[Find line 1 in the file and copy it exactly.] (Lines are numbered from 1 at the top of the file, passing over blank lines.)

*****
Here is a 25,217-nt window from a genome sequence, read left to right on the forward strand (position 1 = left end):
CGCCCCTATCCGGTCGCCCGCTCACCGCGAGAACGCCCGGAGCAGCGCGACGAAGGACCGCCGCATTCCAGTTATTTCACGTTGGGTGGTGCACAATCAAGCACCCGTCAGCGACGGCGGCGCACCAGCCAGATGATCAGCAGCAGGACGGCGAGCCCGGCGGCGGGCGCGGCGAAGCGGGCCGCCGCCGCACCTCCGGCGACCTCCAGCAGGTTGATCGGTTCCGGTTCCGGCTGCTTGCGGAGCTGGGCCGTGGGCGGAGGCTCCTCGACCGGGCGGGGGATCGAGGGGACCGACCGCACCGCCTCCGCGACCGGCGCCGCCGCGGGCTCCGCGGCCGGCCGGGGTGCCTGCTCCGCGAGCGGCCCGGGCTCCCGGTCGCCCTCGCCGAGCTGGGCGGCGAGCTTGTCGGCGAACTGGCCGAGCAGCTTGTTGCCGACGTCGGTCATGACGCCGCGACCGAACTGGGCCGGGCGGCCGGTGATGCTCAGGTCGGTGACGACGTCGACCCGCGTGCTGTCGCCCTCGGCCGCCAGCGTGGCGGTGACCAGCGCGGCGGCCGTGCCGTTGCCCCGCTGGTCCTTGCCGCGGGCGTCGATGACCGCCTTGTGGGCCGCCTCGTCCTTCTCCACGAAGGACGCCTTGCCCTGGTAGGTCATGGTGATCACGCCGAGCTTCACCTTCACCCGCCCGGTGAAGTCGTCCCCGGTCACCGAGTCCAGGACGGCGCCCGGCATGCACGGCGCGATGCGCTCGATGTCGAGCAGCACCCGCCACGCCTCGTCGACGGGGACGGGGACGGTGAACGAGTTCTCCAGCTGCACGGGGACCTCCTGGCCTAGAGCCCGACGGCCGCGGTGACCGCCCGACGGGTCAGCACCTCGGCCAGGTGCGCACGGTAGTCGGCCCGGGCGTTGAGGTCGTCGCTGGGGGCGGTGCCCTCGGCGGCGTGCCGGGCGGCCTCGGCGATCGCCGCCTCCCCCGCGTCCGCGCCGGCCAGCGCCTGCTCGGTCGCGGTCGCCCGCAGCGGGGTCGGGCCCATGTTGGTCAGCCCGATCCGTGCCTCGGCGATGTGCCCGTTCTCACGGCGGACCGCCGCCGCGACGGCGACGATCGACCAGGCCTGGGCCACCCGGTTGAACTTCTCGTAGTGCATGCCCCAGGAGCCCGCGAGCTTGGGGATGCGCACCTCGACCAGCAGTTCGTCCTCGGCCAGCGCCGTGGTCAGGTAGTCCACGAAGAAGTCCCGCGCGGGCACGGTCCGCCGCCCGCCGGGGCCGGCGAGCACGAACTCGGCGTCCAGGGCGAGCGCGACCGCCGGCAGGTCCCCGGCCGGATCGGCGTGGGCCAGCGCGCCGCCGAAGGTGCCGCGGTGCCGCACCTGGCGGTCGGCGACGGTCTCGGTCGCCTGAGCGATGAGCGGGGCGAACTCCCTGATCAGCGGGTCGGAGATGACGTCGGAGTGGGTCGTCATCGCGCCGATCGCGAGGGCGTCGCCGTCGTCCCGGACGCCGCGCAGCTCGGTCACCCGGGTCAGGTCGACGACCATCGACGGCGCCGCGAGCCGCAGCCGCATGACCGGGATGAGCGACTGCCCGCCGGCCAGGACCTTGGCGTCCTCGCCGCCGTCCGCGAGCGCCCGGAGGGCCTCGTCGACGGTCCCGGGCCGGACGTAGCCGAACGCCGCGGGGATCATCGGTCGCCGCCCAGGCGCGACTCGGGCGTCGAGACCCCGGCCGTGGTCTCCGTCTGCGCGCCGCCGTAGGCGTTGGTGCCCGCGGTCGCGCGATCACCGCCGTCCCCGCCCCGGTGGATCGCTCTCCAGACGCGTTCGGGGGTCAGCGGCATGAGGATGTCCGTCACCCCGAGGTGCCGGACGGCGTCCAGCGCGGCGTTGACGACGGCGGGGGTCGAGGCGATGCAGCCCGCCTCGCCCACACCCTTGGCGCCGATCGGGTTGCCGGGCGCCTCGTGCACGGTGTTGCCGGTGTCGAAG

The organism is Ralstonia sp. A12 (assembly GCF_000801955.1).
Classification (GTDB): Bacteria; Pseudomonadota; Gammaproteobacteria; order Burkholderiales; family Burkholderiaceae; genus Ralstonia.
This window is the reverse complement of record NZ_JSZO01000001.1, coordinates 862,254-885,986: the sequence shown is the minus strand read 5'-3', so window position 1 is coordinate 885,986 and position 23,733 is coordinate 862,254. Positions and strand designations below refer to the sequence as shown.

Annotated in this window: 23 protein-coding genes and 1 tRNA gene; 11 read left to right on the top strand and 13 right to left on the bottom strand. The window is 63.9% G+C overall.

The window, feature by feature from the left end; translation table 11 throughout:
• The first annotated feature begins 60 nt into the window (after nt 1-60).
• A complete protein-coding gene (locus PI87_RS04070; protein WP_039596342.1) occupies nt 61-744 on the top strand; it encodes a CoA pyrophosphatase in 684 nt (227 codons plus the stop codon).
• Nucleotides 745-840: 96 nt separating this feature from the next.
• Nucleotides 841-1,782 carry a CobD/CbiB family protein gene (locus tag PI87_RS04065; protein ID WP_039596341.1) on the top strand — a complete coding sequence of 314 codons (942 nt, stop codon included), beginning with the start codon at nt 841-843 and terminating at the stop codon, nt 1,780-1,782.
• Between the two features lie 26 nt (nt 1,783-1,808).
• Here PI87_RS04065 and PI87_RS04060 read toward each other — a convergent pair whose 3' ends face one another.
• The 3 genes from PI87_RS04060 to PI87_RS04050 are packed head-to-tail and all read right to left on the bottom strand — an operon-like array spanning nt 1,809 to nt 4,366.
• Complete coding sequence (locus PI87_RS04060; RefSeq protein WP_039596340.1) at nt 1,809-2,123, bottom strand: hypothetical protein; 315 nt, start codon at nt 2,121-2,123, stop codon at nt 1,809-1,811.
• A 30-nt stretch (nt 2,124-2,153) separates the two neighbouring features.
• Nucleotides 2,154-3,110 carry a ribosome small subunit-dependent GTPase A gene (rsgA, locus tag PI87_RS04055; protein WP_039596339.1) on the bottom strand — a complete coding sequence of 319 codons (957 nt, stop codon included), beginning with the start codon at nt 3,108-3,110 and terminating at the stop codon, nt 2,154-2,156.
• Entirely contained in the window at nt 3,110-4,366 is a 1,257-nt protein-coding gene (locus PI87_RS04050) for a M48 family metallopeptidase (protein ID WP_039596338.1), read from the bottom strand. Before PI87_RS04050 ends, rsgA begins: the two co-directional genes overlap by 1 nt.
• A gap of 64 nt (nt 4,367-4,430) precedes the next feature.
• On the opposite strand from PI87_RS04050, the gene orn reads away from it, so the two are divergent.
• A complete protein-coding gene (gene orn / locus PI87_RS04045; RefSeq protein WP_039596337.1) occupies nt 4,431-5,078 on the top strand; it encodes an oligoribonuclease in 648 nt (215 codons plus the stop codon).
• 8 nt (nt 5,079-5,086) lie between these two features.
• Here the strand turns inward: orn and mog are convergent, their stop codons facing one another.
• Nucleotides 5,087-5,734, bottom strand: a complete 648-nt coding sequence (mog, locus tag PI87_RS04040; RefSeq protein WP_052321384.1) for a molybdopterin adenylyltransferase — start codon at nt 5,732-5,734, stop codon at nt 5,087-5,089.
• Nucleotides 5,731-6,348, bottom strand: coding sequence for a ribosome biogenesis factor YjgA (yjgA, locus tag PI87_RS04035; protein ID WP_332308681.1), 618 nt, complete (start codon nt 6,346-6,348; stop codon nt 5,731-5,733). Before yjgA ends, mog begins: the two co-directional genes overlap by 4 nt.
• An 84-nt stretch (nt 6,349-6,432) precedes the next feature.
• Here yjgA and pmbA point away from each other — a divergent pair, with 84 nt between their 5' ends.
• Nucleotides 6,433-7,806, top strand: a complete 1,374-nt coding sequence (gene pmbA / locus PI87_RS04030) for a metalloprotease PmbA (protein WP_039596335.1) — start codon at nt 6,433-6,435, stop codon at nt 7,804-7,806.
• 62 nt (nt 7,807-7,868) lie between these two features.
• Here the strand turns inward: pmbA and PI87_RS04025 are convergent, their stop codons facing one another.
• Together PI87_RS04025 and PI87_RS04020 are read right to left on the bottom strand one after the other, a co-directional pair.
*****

Here is a 25,217-nt window from a genome sequence, read left to right on the forward strand (position 1 = left end):